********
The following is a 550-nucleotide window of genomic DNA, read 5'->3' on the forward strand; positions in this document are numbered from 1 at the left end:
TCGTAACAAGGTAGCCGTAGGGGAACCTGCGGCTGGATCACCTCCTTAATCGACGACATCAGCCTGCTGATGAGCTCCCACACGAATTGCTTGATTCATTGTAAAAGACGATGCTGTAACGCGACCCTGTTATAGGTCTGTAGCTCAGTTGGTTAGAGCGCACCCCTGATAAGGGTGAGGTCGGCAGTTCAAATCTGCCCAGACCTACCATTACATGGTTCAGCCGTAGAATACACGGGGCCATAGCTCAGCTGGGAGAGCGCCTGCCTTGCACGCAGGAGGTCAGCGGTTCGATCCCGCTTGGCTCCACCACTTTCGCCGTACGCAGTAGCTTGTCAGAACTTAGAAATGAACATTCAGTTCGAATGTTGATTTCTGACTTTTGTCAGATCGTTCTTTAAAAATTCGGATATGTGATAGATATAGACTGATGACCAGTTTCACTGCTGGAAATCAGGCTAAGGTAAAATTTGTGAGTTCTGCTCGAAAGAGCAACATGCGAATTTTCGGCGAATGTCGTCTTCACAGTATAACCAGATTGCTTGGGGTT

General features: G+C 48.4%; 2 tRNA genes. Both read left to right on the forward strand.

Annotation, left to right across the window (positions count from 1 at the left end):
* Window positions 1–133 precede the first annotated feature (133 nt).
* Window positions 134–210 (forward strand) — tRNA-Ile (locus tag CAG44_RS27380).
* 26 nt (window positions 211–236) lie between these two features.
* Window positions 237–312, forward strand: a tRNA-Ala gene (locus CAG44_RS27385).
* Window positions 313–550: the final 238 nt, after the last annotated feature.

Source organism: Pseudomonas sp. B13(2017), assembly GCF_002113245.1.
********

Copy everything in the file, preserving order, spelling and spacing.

The following is a 550-nucleotide window of genomic DNA, read 5'->3' on the forward strand; positions in this document are numbered from 1 at the left end:
TCGTAACAAGGTAGCCGTAGGGGAACCTGCGGCTGGATCACCTCCTTAATCGACGACATCAGCCTGCTGATGAGCTCCCACACGAATTGCTTGATTCATTGTAAAAGACGATGCTGTAACGCGACCCTGTTATAGGTCTGTAGCTCAGTTGGTTAGAGCGCACCCCTGATAAGGGTGAGGTCGGCAGTTCAAATCTGCCCAGACCTACCATTACATGGTTCAGCCGTAGAATACACGGGGCCATAGCTCAGCTGGGAGAGCGCCTGCCTTGCACGCAGGAGGTCAGCGGTTCGATCCCGCTTGGCTCCACCACTTTCGCCGTACGCAGTAGCTTGTCAGAACTTAGAAATGAACATTCAGTTCGAATGTTGATTTCTGACTTTTGTCAGATCGTTCTTTAAAAATTCGGATATGTGATAGATATAGACTGATGACCAGTTTCACTGCTGGAAATCAGGCTAAGGTAAAATTTGTGAGTTCTGCTCGAAAGAGCAACATGCGAATTTTCGGCGAATGTCGTCTTCACAGTATAACCAGATTGCTTGGGGTT

General features: G+C 48.4%; 2 tRNA genes. Both read left to right on the forward strand.

Annotation, left to right across the window (positions count from 1 at the left end):
* Window positions 1–133 precede the first annotated feature (133 nt).
* Window positions 134–210 (forward strand) — tRNA-Ile (locus tag CAG44_RS27380).
* 26 nt (window positions 211–236) lie between these two features.
* Window positions 237–312, forward strand: a tRNA-Ala gene (locus CAG44_RS27385).
* Window positions 313–550: the final 238 nt, after the last annotated feature.

Source organism: Pseudomonas sp. B13(2017), assembly GCF_002113245.1.